| BRANDENBURG, Kentucky
A small Kentucky town gave a formal welcome on Monday to a monument to the Confederate soldiers of the American Civil War, rededicating the controversial structure after the University of Louisville removed it as an unwelcome symbol of slavery.
About 400 people, some dressed in grey replica uniforms and many holding small Confederate battle flags, gathered for the Memorial Day ceremony on a bluff above the Ohio River in Brandenburg, about 40 miles (64 km) southwest of Louisville.
The town embraced the tower at a time when Confederate symbols are being removed across the South as reminders of a legacy of slavery and the racism that underpinned it.
“The way I look at it, it’s part of our history,” Brandenburg Mayor Ronnie Joyner said at the dedication, which included the firing of a Civil War-era cannon. “We need to preserve our history.”
Brandenburg says the riverfront park where it holds a biennial Civil War reenactment was an appropriate setting for what some see as a respectful homage to Kentucky’s fallen.
The monument’s new home is near the spot where a Confederate general in 1863 launched a raid on neighboring Indiana, and Brandenburg hopes the addition will bring more tourists to the town.
“The Civil War is not a popular part of people’s past, but you can’t wipe it out,” said Charles Harper of Louisville, who came to the dedication dressed in Confederate uniform. “Just because you wiped out a reference to the Civil War doesn’t mean you’ve wiped out slavery, doesn’t mean you wipe out racism.”
The 70-foot-tall concrete plinth features an oversized statue of a rebel soldier at its crown, representing one of thousands of Kentuckians who fought with breakaway Southern states in the bloodiest conflict in U.S. history.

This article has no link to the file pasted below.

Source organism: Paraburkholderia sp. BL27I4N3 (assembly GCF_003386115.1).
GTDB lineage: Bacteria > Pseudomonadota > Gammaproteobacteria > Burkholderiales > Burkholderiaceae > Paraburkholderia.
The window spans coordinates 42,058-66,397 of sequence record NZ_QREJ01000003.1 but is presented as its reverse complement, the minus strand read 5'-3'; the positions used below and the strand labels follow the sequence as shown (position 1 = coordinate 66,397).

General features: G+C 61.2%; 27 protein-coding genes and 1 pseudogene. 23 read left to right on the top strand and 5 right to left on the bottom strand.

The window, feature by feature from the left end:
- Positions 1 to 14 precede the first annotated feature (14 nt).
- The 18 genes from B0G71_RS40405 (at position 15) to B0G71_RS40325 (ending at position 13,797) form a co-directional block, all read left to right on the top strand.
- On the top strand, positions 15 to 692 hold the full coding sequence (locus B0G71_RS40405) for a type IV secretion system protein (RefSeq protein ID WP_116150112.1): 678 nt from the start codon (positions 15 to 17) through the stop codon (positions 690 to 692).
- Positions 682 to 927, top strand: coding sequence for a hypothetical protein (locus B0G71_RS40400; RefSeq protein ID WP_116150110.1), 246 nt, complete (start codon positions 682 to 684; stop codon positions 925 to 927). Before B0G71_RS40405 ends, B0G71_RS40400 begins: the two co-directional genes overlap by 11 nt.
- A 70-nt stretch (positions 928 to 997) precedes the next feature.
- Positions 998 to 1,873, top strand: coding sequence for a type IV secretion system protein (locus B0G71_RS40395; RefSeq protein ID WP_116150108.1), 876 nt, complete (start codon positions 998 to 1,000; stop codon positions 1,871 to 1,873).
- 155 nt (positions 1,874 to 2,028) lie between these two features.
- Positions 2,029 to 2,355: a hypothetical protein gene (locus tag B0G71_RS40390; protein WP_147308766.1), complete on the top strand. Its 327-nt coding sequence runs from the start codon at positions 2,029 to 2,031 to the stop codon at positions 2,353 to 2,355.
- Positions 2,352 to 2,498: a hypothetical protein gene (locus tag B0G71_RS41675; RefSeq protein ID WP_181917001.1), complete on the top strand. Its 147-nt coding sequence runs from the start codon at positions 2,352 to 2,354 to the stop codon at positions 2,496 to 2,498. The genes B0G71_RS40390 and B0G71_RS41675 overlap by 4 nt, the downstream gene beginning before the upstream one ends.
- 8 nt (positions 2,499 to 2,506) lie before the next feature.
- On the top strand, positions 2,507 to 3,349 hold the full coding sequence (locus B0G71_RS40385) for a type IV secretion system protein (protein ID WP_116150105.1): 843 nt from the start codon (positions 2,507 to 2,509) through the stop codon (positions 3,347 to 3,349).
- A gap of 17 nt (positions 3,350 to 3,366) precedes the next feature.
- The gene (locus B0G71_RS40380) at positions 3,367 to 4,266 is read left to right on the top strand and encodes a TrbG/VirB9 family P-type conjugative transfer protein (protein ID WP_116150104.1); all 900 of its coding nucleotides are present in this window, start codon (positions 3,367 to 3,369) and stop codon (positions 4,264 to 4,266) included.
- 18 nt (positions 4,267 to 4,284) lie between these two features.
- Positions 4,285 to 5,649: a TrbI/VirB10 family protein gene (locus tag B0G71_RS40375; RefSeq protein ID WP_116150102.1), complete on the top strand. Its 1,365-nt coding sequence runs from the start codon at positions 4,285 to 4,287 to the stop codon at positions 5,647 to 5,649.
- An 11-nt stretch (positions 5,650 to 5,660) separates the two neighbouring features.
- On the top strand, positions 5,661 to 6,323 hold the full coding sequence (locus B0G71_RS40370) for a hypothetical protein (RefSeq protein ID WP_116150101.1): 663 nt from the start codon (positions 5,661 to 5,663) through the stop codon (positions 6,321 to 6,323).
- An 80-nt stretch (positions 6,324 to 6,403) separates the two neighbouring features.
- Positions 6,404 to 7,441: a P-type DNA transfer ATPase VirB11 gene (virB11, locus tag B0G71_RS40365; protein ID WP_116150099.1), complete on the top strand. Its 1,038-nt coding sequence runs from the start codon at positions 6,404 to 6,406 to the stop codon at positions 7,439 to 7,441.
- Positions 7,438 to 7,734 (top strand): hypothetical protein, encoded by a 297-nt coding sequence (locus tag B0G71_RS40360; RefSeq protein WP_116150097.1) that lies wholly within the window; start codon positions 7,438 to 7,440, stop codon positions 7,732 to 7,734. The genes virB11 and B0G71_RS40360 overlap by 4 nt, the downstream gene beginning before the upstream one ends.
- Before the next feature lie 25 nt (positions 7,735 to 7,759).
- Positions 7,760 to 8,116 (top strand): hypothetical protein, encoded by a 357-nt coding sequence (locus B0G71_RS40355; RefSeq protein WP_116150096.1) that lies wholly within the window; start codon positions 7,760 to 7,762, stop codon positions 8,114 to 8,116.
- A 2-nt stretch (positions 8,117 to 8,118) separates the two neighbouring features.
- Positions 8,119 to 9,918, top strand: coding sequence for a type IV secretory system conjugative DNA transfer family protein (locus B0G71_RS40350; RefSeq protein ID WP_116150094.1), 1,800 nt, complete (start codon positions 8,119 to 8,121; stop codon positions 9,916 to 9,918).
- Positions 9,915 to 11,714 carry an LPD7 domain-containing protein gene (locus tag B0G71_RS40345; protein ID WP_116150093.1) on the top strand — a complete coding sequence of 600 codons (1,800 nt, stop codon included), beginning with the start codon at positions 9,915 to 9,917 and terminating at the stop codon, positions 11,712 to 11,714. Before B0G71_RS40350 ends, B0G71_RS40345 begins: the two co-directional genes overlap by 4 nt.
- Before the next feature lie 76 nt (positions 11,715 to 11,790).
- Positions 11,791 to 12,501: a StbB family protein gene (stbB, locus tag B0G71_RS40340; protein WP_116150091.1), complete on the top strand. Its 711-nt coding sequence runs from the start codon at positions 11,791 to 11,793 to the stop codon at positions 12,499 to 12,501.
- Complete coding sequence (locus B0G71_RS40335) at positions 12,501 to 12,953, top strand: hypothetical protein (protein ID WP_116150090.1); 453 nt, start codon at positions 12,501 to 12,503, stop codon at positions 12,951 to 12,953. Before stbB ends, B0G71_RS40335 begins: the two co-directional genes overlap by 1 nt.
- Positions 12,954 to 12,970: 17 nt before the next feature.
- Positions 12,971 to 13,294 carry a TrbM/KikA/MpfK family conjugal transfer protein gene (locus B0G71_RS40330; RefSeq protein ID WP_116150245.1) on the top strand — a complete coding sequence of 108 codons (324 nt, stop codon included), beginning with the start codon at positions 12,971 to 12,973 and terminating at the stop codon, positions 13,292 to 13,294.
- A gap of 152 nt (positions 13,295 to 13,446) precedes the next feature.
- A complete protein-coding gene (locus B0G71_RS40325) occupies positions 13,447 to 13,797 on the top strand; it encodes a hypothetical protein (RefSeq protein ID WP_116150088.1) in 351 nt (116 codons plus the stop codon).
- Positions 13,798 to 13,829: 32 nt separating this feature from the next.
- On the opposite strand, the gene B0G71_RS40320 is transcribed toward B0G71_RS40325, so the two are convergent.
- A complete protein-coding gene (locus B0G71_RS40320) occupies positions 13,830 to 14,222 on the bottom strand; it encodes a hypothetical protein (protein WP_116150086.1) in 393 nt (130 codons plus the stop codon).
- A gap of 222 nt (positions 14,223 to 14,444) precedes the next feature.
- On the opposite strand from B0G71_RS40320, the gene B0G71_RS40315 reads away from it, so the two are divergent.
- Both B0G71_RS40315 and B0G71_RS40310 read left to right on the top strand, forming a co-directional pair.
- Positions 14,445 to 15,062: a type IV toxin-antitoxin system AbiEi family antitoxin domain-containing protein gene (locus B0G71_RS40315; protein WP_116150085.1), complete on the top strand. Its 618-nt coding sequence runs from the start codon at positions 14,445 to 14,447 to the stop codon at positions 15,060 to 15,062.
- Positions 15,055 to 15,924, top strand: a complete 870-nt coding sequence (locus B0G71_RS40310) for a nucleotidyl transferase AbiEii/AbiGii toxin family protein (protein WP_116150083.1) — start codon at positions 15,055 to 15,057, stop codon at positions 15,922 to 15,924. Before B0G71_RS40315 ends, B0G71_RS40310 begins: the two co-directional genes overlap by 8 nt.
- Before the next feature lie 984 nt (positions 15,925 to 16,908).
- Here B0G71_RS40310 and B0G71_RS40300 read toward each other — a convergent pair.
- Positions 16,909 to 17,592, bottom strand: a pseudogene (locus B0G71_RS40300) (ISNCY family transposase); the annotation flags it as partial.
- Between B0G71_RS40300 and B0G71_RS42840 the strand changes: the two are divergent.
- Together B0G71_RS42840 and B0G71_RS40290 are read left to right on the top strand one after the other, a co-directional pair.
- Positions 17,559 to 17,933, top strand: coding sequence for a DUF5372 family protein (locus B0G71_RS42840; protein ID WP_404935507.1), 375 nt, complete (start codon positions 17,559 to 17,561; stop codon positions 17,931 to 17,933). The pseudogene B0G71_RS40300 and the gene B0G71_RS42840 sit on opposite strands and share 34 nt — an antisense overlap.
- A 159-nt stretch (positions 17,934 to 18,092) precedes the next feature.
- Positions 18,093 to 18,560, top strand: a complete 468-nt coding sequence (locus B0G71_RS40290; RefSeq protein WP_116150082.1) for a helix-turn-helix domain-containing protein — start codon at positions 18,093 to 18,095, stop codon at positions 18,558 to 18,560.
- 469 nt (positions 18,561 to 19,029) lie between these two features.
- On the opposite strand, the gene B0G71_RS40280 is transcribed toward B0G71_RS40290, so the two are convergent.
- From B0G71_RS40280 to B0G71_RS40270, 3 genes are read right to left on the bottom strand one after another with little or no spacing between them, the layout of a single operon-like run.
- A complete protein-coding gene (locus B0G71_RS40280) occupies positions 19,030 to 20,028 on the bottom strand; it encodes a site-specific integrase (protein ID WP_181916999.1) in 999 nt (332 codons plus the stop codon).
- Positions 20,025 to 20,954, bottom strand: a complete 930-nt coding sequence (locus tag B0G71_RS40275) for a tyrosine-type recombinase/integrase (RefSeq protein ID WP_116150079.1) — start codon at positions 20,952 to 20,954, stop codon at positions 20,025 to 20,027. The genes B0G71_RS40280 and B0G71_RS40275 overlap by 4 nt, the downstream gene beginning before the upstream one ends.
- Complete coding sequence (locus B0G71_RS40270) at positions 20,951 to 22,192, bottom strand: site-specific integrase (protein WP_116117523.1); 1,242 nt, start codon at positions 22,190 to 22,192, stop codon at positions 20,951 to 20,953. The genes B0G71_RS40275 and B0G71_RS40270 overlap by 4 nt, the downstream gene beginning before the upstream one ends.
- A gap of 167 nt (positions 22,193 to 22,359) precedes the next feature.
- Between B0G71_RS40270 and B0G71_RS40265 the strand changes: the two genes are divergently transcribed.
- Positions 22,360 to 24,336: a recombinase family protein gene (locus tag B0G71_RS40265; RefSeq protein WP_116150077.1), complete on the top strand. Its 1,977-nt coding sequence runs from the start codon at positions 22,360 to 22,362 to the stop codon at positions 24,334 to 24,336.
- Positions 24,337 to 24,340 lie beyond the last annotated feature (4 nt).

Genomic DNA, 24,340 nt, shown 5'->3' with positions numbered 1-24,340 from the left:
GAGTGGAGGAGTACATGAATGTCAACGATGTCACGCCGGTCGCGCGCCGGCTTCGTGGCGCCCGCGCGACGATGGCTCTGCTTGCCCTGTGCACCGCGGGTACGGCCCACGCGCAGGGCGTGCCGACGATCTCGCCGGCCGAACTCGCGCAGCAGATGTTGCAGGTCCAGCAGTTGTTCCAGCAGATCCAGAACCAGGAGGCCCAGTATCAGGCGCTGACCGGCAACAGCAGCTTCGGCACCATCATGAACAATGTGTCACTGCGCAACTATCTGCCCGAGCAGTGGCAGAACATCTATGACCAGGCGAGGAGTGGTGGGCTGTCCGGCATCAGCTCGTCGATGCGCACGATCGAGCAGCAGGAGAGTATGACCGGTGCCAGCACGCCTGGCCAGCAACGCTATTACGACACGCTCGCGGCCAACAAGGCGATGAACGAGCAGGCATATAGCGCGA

Monday’s ceremony, watched by a crowd that was almost exclusively white, marked the end to a year-long saga that began in April 2016 when the University of Louisville announced it would dismantle the monument, erected in 1895.
Students and faculty had long criticized the memorial as a tacit tribute to Confederate cause during the 1861-65 conflict, fought primarily over the issue of slavery.
Last May, a state judge ruled against some Louisville residents and descendants of Confederate soldiers who sued to keep the monument from being moved.
Kentucky was neutral during the Civil War and never joined the Confederacy. But slavery was legal in the commonwealth and many Kentuckians sympathized with the rebel cause and fought on its side.
The drive to remove Confederate statues in the South and elsewhere accelerated after the 2015 murder of nine African-Americans by an avowed white supremacist at an historic South Carolina church. The murders stirred national soul-searching about racism and its symbols.
Soon after the killings, the Confederate battle flag was removed from the grounds of the South Carolina state capitol.
Last week New Orleans dismantled the last of four Confederate statues that stood in the city for decades. The mayor of Baltimore said on Monday that her city was considering following the lead of New Orleans by removing its monuments.
(Additional reporting and writing by Frank McGurty; Editing by Andrew Hay)